There’s a special role your first love plays after divorce. It can be a time of delightful discovery, a chance for you to rediscover your playful side, to have some fun. Goodness knows, you deserve it. Your first relationship, though will almost never be a stable long-term relationship. I don’t know why. It just is. The first serious relationship you have after divorce will be wonderful, and hopefully you’ll look back on it with pleasure and gratitude. Just don’t expect it to be the basis of your next marriage. This is a common issue after divorce, so there’s a separate page on Rebound Relationships After Divorce.
Tom sat across the lunch table from me, glowing with excitement for his new love. He couldn’t stop talking about her. It was obvious that she had touched him and that he was convinced that this was the “real thing.” I quizzed him for details. He was less than two months away from a painful divorce, and she was still embroiled in hers. Both were the left.
I had to give Tom some painful news. I told him that odds were not in favor of their love surviving, because neither of them had taken the time to reestablish their own personal identity. And the really painful news was that if he backed off, the odds were that his new love would find another man, simply because she needs a relationship, any relationship. Is it any wonder that I say with such conviction that Divorce Stinks?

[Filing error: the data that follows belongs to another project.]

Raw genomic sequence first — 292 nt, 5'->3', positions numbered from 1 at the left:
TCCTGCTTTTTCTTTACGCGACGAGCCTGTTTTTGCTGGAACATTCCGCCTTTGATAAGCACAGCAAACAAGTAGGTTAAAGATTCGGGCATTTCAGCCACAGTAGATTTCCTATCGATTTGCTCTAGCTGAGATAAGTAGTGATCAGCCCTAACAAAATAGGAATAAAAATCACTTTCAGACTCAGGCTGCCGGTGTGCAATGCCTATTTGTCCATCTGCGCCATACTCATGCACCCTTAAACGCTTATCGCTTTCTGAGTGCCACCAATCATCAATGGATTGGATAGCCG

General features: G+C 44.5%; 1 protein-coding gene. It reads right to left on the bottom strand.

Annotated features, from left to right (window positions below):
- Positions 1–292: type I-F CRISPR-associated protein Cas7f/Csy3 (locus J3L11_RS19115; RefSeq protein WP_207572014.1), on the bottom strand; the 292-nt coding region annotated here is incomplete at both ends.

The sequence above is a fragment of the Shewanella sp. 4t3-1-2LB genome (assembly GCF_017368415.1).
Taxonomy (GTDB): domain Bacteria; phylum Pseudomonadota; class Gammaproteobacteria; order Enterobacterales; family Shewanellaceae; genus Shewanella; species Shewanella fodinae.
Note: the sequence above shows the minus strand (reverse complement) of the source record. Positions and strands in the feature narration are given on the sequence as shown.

Enjoy your first relationships after divorce. They’re part of the healing process. Just resist the temptation to jump in irrevocably. You’re probably less ready than you think.
Dealing With Your Children
Remember, your children have gone (or are going) through the same grieving process you did, and they may be at any number of points in the process. Just like you did (and maybe still do), they may jump wildly to different points. That’s their job.
What that means, of course, is that there may come a time when they want to be supportive of your moving on with your life, but they simply can’t bring themselves to support it. Quite unintentionally (or maybe intentionally), they will sabotage your dating plans. They will whine when you’re on the phone, misbehave when your date arrives, fail to give you messages, and otherwise throw a wrench into your best-laid plans. Understand that this is neither malicious nor uncaring on their part; they are dealing as effectively as they can with their grief over your separation and divorce.
So what can you do? Mainly, be patient. Make it ever so clear that your dating is an adult issue, that your date would never and could never replace their other parent. It will take far longer than you would like, and there will be promising improvements followed by disappointing setbacks. Eventually, your children will come around.
Here are some of the many resources available to single people on the web:
- Kiss.com – active since 1994, they’re the acknowledged leader in online personals.
- Singlesonthego.com – links to lots of local singles groups
- Udate.com – they claim to average 300-400 new members every hour.
- 24-7 Unite – promoting “safe, healthy relationships.” They’re featuring an article by my good friend Donna Wesson Smalley – “How to Start Over – the End is the Beginning.
- Top Dating.com – UK based dating site.